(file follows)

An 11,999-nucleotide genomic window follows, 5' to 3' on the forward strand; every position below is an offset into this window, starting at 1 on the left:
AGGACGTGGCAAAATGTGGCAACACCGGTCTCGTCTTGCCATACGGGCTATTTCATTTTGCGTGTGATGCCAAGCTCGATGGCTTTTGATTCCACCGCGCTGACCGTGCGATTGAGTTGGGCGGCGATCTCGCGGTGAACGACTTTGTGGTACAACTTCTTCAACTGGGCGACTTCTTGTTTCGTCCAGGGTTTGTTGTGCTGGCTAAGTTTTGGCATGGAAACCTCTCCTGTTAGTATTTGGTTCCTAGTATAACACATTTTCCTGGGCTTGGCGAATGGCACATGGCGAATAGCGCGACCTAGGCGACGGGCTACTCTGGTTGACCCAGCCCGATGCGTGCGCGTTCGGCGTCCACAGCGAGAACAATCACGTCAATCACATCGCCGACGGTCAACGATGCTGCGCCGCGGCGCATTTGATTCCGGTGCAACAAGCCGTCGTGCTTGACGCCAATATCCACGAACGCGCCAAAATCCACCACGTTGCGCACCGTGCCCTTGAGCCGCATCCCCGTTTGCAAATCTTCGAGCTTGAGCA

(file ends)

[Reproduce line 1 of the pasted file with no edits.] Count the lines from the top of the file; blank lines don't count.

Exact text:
An 11,999-nucleotide genomic window follows, 5' to 3' on the forward strand; every position below is an offset into this window, starting at 1 on the left: